Bed bugs (Cimex lectularis) are nocturnal parasitic blood-sucking pests that feed primarily on sleeping or sedentary humans. Bed bugs hatch from eggs and, before becoming an adult capable of reproduction, pass through five nymphal stages. Eggs and nymphs are very small, but still visible to the naked eye. Bed bug eggs, typically laid in cracks or rough surfaces, are pearly white, and covered with a sticky substance. Nymphs resemble adult bed bugs, but are a lot smaller -- about the size of a poppy seed. Adult bed bugs are flat and oval, up to ¼ inch in length, and have a segmented sucking beak. They do not have wings and are limited to crawling and climbing.
Today, bed bug infestations are common and continue to increase, especially in states like New Jersey where there are high population density areas and a highly mobile population. According to the National Pest Management Association, one out of five Americans either has had a bed bug infestation in their home or knows someone who has encountered bed bug.
For over three decades, bed bugs were not a problem. Unfortunately, since the late 1990s, there has been a resurgence of these pests. The primary reasons are considered to be an increase in inexpensive international travel, a lack of public awareness and the banned use of older types of insecticides such as DDT that were highly effective against bed bugs, almost removing them completely. Although powerful, DDT was banned after it was determined that is was a carcinogen that became more concentrated as it passed up the food chain (known as bio-amplification).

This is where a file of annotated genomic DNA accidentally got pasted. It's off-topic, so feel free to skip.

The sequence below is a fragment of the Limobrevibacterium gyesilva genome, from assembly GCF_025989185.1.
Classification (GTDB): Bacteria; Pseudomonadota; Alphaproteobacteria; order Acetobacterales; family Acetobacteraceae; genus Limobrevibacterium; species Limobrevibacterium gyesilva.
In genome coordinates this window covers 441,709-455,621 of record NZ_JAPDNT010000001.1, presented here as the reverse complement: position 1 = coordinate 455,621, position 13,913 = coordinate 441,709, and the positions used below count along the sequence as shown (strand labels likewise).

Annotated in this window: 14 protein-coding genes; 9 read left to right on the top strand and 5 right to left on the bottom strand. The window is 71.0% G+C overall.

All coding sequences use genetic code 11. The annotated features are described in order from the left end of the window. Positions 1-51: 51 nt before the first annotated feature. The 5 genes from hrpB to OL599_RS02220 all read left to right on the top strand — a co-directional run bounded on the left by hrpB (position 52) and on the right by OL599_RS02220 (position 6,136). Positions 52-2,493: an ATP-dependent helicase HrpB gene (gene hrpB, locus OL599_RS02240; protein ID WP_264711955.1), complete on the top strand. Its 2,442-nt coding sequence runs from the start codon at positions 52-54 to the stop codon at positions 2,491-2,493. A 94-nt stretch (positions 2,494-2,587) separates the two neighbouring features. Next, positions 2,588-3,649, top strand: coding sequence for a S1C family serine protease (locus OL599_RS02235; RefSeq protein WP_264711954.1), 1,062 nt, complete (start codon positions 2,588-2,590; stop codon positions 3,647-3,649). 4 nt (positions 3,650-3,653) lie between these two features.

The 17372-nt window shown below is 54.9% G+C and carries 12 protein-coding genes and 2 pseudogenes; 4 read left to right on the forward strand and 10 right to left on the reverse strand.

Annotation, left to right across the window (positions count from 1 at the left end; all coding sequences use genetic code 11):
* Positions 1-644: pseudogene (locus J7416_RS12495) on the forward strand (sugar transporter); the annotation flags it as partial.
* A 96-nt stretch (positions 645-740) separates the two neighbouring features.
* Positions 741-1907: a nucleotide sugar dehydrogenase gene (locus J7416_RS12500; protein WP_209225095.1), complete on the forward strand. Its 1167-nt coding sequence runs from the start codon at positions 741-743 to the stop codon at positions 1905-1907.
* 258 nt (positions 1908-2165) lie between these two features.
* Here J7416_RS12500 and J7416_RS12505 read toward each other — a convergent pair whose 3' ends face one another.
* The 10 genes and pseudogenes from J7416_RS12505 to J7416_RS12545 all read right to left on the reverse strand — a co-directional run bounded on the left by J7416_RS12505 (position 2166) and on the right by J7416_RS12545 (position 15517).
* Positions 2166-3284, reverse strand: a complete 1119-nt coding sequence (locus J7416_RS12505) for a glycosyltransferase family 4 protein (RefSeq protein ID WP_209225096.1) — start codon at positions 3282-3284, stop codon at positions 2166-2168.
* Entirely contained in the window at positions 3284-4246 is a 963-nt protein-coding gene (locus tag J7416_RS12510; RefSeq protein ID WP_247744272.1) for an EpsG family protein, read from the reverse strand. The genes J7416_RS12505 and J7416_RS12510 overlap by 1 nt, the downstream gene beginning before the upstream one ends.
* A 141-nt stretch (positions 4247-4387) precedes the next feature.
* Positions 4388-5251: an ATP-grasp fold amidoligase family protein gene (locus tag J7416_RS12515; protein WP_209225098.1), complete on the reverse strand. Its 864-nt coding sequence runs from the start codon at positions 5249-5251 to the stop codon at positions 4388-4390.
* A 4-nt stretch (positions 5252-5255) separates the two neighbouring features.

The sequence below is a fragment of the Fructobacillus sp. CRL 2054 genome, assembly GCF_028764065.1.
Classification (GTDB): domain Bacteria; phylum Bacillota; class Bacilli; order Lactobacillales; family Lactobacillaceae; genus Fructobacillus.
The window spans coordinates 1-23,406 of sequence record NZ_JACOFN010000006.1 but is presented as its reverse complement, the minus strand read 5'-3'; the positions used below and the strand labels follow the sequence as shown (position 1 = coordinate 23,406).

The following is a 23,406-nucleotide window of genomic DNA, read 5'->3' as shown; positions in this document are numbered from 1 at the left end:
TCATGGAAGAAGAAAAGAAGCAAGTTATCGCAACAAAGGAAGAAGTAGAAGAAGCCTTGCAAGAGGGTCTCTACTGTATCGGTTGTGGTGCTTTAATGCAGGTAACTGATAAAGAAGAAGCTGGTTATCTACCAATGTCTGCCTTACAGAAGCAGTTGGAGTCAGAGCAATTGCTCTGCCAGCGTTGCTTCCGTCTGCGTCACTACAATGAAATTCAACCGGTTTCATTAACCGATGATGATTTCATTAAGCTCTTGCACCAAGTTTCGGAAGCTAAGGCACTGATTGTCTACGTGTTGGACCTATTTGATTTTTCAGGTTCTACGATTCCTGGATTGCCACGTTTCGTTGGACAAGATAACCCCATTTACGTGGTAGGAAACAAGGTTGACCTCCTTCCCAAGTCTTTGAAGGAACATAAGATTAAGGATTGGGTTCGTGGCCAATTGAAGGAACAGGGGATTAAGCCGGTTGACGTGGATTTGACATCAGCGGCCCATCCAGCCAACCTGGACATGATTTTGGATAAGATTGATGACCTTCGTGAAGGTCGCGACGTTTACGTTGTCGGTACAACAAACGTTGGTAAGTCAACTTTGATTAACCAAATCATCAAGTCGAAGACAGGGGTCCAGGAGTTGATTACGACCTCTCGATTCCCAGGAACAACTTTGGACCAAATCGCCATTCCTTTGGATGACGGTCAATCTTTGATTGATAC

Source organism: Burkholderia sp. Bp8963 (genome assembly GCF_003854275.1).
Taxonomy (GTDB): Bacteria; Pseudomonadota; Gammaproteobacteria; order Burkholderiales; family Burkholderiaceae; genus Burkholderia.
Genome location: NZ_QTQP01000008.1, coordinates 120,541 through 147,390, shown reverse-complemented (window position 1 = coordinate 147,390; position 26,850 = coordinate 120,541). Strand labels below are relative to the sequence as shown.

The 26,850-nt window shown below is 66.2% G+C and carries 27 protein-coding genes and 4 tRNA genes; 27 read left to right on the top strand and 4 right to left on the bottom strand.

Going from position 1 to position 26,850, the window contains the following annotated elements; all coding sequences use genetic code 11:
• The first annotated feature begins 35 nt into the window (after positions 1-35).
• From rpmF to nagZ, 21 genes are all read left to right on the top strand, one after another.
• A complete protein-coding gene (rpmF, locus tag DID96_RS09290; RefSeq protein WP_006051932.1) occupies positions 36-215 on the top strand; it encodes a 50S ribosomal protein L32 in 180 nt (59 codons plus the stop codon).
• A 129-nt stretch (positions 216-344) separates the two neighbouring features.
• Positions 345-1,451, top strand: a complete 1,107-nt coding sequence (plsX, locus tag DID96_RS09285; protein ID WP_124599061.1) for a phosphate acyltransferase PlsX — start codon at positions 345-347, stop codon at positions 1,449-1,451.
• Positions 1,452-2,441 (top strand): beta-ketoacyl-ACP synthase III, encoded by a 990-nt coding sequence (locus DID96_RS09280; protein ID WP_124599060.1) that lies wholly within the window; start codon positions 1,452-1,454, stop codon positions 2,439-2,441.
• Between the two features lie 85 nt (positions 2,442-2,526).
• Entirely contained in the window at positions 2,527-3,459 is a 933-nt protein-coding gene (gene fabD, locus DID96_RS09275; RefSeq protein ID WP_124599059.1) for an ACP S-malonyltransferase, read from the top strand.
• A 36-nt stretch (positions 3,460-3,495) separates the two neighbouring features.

Since bed bugs are nocturnal and hide during the day, an infestation is usually discovered through signs rather than direct observation of the bugs themselves. Perhaps the most common first sign of bed bugs is bed bug bites. Other evidence of a bed bug infestation are blood stains on the bedding, finding crushed bugs in the bed or shed skins in the folds of the sheets or perimeter of the mattress. Bed bug fecal and blood stains look like tiny brown specks, often described as looking like sprinkled pepper.
If a bed bug infestation is suspected, don’t wait before contacting a pest control professional and don’t try to remove the infestation as a do-it-yourself project. Home remedies are not only ineffective, they often make matters worse by spreading the infestation throughout the home from a localized area, making treatment even more difficult.
Once there are bed bug signs, a pest control professional should inspect the home to confirm whether there is a bed bug infestation and, if so, the locations where bed bugs are present. Precautions can be taken to keep the infestation localized.
Treatment Protocols for Bed Bug Infestations
If a bed bug infestation has been identified, there are a variety of proven options and protocols that are available. An experienced pest professional can work with you to determine the best treatment strategy given the level of infestation. According to the National Pest Management Association, bed bugs are one of the difficult pests to treat, even for a professional. The following are the most common steps incorporated in an effective bed bug treatment plan:
Bed Bug Detection